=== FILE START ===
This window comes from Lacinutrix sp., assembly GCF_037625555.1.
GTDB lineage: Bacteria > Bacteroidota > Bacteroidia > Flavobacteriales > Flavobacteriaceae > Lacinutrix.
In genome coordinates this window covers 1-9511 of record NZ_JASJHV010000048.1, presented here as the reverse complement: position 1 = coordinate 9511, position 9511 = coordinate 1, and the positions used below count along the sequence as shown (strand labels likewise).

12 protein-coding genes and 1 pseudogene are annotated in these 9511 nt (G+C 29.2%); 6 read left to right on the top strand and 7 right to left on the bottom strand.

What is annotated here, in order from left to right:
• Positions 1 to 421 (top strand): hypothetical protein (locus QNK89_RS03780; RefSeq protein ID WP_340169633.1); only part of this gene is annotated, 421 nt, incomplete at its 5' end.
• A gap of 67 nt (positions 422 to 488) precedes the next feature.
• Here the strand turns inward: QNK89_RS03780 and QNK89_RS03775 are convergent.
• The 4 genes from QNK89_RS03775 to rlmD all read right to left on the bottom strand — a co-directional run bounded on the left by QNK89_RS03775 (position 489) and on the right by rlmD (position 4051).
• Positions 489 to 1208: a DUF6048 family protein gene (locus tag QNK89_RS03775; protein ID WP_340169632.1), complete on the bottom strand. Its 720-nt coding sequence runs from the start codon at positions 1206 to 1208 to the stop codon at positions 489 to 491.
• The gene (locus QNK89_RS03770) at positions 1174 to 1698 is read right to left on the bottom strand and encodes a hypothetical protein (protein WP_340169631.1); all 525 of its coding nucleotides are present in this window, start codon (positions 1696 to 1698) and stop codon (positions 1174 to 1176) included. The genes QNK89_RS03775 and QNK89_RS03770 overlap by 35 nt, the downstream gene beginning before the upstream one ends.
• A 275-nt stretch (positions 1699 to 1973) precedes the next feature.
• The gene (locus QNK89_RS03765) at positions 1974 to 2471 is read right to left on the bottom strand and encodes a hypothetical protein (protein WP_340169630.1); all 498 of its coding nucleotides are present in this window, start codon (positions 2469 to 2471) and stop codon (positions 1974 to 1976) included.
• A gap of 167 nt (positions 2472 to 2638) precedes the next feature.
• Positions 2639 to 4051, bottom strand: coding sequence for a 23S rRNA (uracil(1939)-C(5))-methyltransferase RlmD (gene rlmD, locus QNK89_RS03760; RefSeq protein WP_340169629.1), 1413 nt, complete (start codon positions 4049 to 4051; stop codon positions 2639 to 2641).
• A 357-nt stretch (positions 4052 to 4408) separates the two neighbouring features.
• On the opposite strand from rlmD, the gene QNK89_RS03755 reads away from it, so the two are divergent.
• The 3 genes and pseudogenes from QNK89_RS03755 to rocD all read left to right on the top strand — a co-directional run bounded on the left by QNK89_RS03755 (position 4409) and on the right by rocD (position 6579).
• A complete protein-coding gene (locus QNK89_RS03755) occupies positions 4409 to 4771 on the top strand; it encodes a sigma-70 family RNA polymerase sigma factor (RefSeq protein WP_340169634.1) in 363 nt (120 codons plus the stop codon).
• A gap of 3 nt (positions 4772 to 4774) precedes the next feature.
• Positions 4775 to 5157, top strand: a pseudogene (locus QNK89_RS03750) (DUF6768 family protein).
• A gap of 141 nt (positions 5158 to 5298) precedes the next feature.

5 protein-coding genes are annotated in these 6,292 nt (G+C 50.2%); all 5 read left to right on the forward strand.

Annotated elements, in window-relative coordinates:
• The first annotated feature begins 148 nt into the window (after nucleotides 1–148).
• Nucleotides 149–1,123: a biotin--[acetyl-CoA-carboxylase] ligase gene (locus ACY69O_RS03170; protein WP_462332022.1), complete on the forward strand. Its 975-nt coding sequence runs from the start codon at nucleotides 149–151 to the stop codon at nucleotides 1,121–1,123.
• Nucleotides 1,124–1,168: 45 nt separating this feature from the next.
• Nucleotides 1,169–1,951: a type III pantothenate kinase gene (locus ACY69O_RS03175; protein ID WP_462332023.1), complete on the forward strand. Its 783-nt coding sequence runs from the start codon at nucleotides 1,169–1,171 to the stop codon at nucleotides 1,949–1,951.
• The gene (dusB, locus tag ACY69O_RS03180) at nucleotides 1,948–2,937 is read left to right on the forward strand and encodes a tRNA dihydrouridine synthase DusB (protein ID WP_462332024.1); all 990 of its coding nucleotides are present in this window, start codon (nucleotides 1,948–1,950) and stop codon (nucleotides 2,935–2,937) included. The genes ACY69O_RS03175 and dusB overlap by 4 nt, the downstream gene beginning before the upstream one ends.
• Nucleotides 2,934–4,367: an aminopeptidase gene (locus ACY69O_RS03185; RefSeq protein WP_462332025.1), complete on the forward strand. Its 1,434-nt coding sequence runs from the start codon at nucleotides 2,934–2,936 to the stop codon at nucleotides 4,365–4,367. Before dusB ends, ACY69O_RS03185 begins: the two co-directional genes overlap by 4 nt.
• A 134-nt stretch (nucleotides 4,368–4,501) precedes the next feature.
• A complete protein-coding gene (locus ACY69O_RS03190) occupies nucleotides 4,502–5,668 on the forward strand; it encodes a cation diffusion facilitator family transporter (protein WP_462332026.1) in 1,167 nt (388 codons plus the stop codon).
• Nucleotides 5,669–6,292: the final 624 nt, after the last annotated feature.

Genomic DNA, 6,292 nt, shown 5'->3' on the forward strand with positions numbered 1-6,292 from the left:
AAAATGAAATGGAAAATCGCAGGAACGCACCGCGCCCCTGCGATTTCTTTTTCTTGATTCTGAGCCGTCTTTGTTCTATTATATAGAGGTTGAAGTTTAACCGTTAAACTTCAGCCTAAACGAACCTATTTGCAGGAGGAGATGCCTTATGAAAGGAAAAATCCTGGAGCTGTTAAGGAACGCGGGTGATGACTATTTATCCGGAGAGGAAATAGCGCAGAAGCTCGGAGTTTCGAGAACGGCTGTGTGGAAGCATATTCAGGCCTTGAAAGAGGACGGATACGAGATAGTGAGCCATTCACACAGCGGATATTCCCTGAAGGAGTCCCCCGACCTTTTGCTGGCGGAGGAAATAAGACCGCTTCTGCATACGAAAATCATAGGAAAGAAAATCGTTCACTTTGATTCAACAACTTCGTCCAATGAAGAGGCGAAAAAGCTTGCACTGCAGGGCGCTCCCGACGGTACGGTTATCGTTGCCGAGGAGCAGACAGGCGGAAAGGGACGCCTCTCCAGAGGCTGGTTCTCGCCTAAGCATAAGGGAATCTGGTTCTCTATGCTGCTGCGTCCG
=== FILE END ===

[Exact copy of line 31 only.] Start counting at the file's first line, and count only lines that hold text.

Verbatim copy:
• A 134-nt stretch (nucleotides 4,368–4,501) precedes the next feature.